6. Using cotton swabs and pipe cleaners, or a patches and a nipple pick, clean all the fouling out of the bolster and flash channel. While you are doing this, soak the nipple (cone) in some hot water.

7. After the bolster is clean, remove any fouling from the inside of the nipple using a pipe cleaner or nipple pick. Hold it up to the sunlight and look through the larger end. You should be able to see light through the opening at the bottom. If not, continue until you can.

8. Lightly oil the threads of the nipple and screw it back into the barrel slightly past “thumb tight.” Do not over tighten.

9. Keep an oily rag in an empty cap tin with your field kit. If you choose to polish your metal parts, some field merchants sell emery powder in period envelopes. Keep in mind that this procedure is just for field cleaning. To really care for a firearm, read on.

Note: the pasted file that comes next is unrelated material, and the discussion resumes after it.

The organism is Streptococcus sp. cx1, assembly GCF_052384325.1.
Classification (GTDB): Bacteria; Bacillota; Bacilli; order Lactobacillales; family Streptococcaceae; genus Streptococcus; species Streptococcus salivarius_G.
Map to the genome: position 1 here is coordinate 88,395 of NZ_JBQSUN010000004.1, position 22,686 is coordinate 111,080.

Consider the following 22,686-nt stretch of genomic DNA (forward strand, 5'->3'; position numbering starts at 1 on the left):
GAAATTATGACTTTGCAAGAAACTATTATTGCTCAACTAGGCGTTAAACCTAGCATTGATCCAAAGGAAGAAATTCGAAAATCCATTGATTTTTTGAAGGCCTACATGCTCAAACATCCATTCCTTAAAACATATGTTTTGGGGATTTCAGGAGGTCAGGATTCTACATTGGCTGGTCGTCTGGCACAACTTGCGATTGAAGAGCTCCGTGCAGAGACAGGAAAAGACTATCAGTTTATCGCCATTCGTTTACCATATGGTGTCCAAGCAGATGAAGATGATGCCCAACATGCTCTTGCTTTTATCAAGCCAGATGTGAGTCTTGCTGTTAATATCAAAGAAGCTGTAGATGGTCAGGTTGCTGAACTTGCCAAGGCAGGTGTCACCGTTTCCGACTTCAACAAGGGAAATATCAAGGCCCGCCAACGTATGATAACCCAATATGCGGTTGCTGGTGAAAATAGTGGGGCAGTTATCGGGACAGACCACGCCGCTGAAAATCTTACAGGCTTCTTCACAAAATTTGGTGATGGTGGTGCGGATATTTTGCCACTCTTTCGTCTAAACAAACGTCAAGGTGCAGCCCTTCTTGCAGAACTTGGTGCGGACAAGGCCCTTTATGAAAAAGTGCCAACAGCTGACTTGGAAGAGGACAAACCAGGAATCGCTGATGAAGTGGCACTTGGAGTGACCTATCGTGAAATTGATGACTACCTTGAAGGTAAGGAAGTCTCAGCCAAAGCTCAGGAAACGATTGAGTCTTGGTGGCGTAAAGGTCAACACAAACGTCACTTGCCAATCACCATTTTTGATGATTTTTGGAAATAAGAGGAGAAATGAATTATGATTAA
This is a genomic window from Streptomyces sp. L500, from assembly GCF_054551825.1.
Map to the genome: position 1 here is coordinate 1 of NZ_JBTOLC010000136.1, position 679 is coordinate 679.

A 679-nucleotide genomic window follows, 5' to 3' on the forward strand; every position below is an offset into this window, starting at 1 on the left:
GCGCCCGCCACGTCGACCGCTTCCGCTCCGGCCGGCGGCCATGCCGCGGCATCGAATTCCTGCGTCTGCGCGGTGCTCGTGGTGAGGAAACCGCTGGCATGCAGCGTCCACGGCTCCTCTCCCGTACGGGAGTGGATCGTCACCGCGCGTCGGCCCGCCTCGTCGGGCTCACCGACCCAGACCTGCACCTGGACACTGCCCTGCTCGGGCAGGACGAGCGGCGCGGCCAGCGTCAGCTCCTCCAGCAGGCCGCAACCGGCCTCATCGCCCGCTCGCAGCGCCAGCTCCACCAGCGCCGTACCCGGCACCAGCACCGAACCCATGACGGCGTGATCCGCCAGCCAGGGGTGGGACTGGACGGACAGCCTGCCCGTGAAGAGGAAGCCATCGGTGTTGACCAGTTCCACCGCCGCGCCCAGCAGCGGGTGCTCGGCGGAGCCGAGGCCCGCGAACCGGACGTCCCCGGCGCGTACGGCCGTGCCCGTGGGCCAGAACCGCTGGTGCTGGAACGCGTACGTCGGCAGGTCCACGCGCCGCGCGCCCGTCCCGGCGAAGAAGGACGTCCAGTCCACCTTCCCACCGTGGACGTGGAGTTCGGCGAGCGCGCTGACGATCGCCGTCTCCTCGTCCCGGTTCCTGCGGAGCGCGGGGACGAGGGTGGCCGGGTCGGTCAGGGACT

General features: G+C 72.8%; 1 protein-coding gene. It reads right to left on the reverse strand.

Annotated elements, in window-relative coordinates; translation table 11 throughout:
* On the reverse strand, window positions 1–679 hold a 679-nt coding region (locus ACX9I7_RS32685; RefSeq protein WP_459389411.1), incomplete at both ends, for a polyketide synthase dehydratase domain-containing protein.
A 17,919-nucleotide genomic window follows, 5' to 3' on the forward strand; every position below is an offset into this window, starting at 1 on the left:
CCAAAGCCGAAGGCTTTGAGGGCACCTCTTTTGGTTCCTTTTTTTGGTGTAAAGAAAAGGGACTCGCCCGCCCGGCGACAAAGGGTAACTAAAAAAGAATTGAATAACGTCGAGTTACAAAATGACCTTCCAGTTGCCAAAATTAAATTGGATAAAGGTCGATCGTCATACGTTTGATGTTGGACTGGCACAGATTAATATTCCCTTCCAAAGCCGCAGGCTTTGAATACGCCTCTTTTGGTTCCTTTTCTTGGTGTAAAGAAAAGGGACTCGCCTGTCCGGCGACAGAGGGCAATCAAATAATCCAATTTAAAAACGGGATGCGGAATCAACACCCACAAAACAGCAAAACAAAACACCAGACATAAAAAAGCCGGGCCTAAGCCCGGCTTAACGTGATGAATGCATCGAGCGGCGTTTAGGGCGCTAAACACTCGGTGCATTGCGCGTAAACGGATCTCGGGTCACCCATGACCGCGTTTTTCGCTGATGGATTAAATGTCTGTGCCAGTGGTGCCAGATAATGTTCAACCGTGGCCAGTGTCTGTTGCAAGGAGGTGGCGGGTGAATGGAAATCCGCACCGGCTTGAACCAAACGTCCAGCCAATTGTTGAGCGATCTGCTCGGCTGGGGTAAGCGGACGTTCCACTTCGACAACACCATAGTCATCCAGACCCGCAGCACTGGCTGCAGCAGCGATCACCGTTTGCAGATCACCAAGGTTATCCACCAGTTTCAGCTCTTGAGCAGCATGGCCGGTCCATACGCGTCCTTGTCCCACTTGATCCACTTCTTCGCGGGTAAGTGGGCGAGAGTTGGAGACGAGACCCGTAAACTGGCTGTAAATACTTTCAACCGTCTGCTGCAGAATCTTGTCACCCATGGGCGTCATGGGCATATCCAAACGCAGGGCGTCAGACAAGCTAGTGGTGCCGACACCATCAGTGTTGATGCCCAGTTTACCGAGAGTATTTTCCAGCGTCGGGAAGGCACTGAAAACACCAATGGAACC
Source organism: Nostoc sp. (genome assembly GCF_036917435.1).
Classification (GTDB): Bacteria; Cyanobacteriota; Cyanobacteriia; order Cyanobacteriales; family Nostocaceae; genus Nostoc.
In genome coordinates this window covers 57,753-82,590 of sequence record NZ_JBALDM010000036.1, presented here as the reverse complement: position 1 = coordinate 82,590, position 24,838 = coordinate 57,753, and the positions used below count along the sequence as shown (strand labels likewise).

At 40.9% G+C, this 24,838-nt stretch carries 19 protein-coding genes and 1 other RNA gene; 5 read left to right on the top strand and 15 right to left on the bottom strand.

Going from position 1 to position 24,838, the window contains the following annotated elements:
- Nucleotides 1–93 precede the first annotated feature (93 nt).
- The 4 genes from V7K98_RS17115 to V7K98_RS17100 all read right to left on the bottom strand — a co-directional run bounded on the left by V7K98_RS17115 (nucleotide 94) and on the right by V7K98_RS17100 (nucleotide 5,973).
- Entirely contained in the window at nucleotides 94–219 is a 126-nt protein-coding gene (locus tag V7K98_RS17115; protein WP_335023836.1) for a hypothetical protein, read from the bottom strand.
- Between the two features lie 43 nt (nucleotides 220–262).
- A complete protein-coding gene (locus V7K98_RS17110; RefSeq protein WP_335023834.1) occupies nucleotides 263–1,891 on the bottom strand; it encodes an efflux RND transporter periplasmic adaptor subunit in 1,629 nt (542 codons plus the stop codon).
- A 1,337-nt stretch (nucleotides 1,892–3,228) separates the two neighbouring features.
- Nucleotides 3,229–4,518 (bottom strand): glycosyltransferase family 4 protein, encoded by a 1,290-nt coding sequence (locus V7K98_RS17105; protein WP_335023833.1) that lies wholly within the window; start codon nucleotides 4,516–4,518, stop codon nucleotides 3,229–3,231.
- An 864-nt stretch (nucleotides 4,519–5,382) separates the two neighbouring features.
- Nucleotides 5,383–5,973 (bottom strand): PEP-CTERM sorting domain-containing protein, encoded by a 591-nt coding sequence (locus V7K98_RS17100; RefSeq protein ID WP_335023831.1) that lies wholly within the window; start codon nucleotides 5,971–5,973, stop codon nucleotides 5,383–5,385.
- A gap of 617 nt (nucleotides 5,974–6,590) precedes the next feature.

Cleaning Once you Get Home.

1. Follow Field Cleaning steps Number 1 and 2 (above), then:

2. Remove the ramrod. Place the hammer at half-cock and loosen the lock assembly. Remove the barrel screw from the tang of the barrel. Remove the barrel bands. Turn the musket upside down and lightly tap the butt of the stock on the ground. Carefully lift the barrel from the stock.

3. Remove the nipple (cone) and place it in some Hydrogen Peroxide to soak.

4. Place the barrel in a pail of hot, soapy water.

5. Pour a little warm water down the barrel. Use a sectional cleaning rod with an un-slotted jag. The jag has a flat bottom to clean the back of the breech.